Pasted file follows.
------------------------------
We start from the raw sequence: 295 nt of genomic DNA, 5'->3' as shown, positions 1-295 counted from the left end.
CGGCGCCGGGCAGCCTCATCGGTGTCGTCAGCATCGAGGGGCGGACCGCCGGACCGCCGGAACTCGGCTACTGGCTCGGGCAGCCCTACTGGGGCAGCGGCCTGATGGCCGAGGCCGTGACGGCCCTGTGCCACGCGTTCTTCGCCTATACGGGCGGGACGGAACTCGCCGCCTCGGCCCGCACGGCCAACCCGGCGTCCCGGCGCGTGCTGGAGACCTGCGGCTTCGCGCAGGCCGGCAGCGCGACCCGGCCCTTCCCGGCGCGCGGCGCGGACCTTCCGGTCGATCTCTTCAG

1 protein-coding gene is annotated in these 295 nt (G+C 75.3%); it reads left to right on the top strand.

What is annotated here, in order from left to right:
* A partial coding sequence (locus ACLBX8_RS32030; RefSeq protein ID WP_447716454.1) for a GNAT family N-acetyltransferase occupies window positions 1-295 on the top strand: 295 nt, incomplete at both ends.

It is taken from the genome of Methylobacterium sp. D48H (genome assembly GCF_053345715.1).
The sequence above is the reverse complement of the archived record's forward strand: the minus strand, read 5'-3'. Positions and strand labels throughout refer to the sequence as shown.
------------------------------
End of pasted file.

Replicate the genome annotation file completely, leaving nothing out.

We start from the raw sequence: 295 nt of genomic DNA, 5'->3' as shown, positions 1-295 counted from the left end.
CGGCGCCGGGCAGCCTCATCGGTGTCGTCAGCATCGAGGGGCGGACCGCCGGACCGCCGGAACTCGGCTACTGGCTCGGGCAGCCCTACTGGGGCAGCGGCCTGATGGCCGAGGCCGTGACGGCCCTGTGCCACGCGTTCTTCGCCTATACGGGCGGGACGGAACTCGCCGCCTCGGCCCGCACGGCCAACCCGGCGTCCCGGCGCGTGCTGGAGACCTGCGGCTTCGCGCAGGCCGGCAGCGCGACCCGGCCCTTCCCGGCGCGCGGCGCGGACCTTCCGGTCGATCTCTTCAG

1 protein-coding gene is annotated in these 295 nt (G+C 75.3%); it reads left to right on the top strand.

What is annotated here, in order from left to right:
* A partial coding sequence (locus ACLBX8_RS32030; RefSeq protein ID WP_447716454.1) for a GNAT family N-acetyltransferase occupies window positions 1-295 on the top strand: 295 nt, incomplete at both ends.

It is taken from the genome of Methylobacterium sp. D48H (genome assembly GCF_053345715.1).
The sequence above is the reverse complement of the archived record's forward strand: the minus strand, read 5'-3'. Positions and strand labels throughout refer to the sequence as shown.